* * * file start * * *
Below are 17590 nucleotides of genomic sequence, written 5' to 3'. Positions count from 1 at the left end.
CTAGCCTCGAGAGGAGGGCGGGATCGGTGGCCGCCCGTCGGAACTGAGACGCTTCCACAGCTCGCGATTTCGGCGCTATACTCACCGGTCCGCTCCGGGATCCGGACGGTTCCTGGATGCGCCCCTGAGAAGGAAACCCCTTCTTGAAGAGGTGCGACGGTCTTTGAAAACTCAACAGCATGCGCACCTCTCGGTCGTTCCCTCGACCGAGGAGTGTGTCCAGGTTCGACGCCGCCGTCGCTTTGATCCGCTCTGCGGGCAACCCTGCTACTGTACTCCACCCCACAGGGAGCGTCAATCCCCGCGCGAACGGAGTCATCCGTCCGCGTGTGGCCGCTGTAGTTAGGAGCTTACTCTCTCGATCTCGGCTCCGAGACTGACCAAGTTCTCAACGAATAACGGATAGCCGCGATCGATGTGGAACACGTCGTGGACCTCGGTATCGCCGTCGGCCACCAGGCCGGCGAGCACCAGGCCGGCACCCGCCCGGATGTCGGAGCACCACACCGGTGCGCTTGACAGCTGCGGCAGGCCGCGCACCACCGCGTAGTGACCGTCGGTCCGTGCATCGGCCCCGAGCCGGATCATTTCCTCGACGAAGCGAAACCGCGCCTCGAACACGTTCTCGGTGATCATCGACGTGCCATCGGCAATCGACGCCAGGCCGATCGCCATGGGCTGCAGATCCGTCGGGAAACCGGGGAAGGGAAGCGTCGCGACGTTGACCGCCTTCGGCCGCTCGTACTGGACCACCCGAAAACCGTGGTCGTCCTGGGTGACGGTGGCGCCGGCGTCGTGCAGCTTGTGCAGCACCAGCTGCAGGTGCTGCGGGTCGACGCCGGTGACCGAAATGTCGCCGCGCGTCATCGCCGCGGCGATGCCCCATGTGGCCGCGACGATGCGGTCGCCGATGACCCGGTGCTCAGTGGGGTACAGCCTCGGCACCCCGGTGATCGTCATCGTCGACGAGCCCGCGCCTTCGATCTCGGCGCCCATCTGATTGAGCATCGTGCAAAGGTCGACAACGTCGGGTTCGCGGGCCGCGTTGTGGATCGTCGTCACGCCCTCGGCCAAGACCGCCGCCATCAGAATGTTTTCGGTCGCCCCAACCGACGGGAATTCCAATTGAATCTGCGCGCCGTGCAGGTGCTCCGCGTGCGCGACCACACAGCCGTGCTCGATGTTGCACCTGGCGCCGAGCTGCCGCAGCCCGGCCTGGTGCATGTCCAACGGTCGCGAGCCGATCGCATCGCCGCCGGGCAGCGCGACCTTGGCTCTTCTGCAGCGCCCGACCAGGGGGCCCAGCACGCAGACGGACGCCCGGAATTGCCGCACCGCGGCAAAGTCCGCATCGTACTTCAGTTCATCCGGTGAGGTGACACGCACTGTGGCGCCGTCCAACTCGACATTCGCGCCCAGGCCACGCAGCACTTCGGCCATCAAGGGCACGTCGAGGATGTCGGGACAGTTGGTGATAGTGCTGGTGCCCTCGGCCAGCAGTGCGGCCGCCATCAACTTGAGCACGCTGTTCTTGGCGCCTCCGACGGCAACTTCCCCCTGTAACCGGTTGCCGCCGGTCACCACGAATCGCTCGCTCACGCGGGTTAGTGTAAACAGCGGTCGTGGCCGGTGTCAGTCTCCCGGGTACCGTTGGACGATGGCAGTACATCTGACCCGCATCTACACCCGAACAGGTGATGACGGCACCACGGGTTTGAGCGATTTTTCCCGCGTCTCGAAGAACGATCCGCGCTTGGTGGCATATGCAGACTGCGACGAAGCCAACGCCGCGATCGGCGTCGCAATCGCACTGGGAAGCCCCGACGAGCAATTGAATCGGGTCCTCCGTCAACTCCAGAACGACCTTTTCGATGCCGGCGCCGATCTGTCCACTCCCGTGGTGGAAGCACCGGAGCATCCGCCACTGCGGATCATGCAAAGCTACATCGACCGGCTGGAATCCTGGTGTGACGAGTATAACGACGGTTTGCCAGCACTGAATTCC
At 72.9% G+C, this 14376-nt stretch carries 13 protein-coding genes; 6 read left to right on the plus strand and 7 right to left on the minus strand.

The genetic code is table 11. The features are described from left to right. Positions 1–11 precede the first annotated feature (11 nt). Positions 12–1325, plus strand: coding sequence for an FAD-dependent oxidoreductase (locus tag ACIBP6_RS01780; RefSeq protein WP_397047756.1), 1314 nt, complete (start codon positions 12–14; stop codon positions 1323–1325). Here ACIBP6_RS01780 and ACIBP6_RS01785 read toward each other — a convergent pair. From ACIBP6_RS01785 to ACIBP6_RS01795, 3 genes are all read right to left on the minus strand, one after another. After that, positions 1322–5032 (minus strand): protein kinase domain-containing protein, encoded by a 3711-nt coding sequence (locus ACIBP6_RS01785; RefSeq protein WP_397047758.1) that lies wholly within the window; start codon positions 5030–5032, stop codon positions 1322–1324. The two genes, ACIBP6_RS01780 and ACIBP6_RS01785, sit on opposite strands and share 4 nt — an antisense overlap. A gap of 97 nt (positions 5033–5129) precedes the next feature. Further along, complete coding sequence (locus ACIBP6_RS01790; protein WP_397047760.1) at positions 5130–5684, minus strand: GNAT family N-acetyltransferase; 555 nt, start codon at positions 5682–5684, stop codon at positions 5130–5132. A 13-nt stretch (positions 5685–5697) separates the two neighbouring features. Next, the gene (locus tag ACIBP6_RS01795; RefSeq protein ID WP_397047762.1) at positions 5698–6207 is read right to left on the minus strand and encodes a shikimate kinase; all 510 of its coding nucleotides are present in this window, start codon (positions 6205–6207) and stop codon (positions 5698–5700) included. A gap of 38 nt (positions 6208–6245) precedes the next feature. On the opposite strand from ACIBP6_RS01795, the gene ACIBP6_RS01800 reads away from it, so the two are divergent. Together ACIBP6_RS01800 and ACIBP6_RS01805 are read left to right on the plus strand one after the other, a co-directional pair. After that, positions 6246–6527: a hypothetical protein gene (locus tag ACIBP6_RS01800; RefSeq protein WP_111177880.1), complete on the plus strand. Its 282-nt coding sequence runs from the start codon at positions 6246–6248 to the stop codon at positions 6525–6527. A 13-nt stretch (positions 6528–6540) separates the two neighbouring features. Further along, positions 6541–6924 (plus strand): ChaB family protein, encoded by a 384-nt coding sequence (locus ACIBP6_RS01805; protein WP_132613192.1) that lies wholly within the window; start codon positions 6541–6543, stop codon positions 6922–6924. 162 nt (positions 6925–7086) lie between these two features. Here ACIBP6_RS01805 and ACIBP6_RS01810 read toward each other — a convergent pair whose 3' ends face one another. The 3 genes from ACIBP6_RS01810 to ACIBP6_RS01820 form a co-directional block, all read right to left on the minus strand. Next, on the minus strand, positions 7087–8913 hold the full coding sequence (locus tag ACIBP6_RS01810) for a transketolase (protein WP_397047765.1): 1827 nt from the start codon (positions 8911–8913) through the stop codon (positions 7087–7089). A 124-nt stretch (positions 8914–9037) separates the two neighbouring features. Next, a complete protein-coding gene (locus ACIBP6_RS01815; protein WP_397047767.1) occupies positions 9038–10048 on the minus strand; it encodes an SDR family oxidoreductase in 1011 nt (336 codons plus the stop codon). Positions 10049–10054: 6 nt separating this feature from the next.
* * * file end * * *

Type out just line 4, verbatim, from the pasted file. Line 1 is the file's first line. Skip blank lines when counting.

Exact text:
The genetic code is table 11. The features are described from left to right. Positions 1–11 precede the first annotated feature (11 nt). Positions 12–1325, plus strand: coding sequence for an FAD-dependent oxidoreductase (locus tag ACIBP6_RS01780; RefSeq protein WP_397047756.1), 1314 nt, complete (start codon positions 12–14; stop codon positions 1323–1325). Here ACIBP6_RS01780 and ACIBP6_RS01785 read toward each other — a convergent pair. From ACIBP6_RS01785 to ACIBP6_RS01795, 3 genes are all read right to left on the minus strand, one after another. After that, positions 1322–5032 (minus strand): protein kinase domain-containing protein, encoded by a 3711-nt coding sequence (locus ACIBP6_RS01785; RefSeq protein WP_397047758.1) that lies wholly within the window; start codon positions 5030–5032, stop codon positions 1322–1324. The two genes, ACIBP6_RS01780 and ACIBP6_RS01785, sit on opposite strands and share 4 nt — an antisense overlap. A gap of 97 nt (positions 5033–5129) precedes the next feature. Further along, complete coding sequence (locus ACIBP6_RS01790; protein WP_397047760.1) at positions 5130–5684, minus strand: GNAT family N-acetyltransferase; 555 nt, start codon at positions 5682–5684, stop codon at positions 5130–5132. A 13-nt stretch (positions 5685–5697) separates the two neighbouring features. Next, the gene (locus tag ACIBP6_RS01795; RefSeq protein ID WP_397047762.1) at positions 5698–6207 is read right to left on the minus strand and encodes a shikimate kinase; all 510 of its coding nucleotides are present in this window, start codon (positions 6205–6207) and stop codon (positions 5698–5700) included. A gap of 38 nt (positions 6208–6245) precedes the next feature. On the opposite strand from ACIBP6_RS01795, the gene ACIBP6_RS01800 reads away from it, so the two are divergent. Together ACIBP6_RS01800 and ACIBP6_RS01805 are read left to right on the plus strand one after the other, a co-directional pair. After that, positions 6246–6527: a hypothetical protein gene (locus tag ACIBP6_RS01800; RefSeq protein WP_111177880.1), complete on the plus strand. Its 282-nt coding sequence runs from the start codon at positions 6246–6248 to the stop codon at positions 6525–6527. A 13-nt stretch (positions 6528–6540) separates the two neighbouring features. Further along, positions 6541–6924 (plus strand): ChaB family protein, encoded by a 384-nt coding sequence (locus ACIBP6_RS01805; protein WP_132613192.1) that lies wholly within the window; start codon positions 6541–6543, stop codon positions 6922–6924. 162 nt (positions 6925–7086) lie between these two features. Here ACIBP6_RS01805 and ACIBP6_RS01810 read toward each other — a convergent pair whose 3' ends face one another. The 3 genes from ACIBP6_RS01810 to ACIBP6_RS01820 form a co-directional block, all read right to left on the minus strand. Next, on the minus strand, positions 7087–8913 hold the full coding sequence (locus tag ACIBP6_RS01810) for a transketolase (protein WP_397047765.1): 1827 nt from the start codon (positions 8911–8913) through the stop codon (positions 7087–7089). A 124-nt stretch (positions 8914–9037) separates the two neighbouring features. Next, a complete protein-coding gene (locus ACIBP6_RS01815; protein WP_397047767.1) occupies positions 9038–10048 on the minus strand; it encodes an SDR family oxidoreductase in 1011 nt (336 codons plus the stop codon). Positions 10049–10054: 6 nt separating this feature from the next.